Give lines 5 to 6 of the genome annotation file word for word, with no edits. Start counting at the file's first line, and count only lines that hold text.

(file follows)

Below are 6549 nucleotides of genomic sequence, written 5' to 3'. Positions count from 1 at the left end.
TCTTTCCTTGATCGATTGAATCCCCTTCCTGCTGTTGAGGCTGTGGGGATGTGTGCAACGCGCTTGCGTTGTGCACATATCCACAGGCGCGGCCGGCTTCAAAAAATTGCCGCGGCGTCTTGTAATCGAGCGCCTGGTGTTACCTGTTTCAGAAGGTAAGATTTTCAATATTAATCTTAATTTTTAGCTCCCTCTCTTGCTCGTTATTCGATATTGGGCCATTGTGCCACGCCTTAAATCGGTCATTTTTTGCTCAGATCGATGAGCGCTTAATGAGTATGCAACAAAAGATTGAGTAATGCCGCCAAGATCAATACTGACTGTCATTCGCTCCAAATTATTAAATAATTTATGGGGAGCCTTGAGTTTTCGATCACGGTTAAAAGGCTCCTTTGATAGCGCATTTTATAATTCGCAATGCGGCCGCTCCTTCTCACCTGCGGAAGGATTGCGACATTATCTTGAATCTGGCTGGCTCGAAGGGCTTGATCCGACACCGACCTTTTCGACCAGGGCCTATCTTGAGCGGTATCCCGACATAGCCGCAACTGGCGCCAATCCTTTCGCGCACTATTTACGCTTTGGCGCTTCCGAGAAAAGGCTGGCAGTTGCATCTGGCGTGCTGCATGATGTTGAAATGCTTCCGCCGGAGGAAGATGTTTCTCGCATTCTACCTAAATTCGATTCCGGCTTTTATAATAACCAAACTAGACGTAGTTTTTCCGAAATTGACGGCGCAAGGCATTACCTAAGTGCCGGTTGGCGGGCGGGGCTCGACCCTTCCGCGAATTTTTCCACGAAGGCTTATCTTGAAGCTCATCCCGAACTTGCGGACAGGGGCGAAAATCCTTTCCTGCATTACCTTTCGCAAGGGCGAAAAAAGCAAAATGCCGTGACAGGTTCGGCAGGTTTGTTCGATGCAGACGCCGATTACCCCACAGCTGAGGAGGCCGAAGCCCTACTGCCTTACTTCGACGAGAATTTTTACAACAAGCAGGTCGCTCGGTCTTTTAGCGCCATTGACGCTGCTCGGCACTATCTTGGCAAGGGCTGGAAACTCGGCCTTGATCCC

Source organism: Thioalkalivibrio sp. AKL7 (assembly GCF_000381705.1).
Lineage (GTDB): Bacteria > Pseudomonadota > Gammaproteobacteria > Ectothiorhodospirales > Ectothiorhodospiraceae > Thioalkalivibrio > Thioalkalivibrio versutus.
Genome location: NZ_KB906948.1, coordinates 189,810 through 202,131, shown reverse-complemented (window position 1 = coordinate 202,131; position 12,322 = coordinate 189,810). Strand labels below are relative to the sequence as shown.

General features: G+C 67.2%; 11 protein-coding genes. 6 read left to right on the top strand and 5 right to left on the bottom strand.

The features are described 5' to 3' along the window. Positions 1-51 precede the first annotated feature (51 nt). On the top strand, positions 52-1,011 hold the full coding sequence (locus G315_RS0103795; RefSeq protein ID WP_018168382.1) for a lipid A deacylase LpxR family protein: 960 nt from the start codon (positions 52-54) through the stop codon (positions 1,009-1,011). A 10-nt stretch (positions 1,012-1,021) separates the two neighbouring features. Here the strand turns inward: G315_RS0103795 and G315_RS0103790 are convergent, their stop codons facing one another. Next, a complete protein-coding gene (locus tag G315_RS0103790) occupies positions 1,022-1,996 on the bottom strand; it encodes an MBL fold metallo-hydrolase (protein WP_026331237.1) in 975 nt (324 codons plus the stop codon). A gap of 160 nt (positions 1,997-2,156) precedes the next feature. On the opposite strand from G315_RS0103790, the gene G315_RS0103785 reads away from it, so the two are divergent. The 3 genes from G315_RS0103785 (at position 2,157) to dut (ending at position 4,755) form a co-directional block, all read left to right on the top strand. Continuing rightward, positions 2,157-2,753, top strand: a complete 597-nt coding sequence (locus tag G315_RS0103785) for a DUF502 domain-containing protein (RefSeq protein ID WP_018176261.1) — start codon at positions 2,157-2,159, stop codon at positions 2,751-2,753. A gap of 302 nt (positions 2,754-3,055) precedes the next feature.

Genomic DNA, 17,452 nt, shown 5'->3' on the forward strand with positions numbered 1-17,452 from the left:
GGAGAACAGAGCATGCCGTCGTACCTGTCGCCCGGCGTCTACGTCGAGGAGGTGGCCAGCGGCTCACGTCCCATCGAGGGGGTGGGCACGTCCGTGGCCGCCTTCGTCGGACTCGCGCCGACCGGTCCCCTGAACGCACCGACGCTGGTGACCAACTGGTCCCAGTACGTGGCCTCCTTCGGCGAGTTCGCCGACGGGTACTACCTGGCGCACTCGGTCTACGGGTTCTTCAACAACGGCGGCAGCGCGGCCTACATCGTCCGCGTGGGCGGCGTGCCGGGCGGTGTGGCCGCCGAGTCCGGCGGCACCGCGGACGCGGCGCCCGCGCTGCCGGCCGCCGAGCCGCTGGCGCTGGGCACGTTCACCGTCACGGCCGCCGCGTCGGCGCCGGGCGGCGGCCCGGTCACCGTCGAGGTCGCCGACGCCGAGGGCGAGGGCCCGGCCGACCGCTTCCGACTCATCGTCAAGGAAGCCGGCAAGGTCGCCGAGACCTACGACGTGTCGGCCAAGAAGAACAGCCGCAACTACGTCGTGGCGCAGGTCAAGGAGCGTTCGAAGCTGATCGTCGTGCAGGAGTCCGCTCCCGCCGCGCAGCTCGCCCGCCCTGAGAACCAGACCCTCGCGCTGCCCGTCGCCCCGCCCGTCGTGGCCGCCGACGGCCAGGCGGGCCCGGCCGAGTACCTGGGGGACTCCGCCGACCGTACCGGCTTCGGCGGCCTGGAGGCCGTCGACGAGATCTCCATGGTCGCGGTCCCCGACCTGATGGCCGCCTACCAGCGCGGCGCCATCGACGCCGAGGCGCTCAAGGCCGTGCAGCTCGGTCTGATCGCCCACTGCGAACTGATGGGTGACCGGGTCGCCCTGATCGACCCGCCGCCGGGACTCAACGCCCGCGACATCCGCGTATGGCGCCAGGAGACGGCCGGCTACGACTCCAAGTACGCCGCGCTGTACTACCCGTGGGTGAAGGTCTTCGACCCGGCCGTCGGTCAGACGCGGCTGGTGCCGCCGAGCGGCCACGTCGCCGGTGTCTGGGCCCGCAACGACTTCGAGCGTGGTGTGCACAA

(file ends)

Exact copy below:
Genome location: NZ_KB906948.1, coordinates 189,810 through 202,131, shown reverse-complemented (window position 1 = coordinate 202,131; position 12,322 = coordinate 189,810). Strand labels below are relative to the sequence as shown.

General features: G+C 67.2%; 11 protein-coding genes. 6 read left to right on the top strand and 5 right to left on the bottom strand.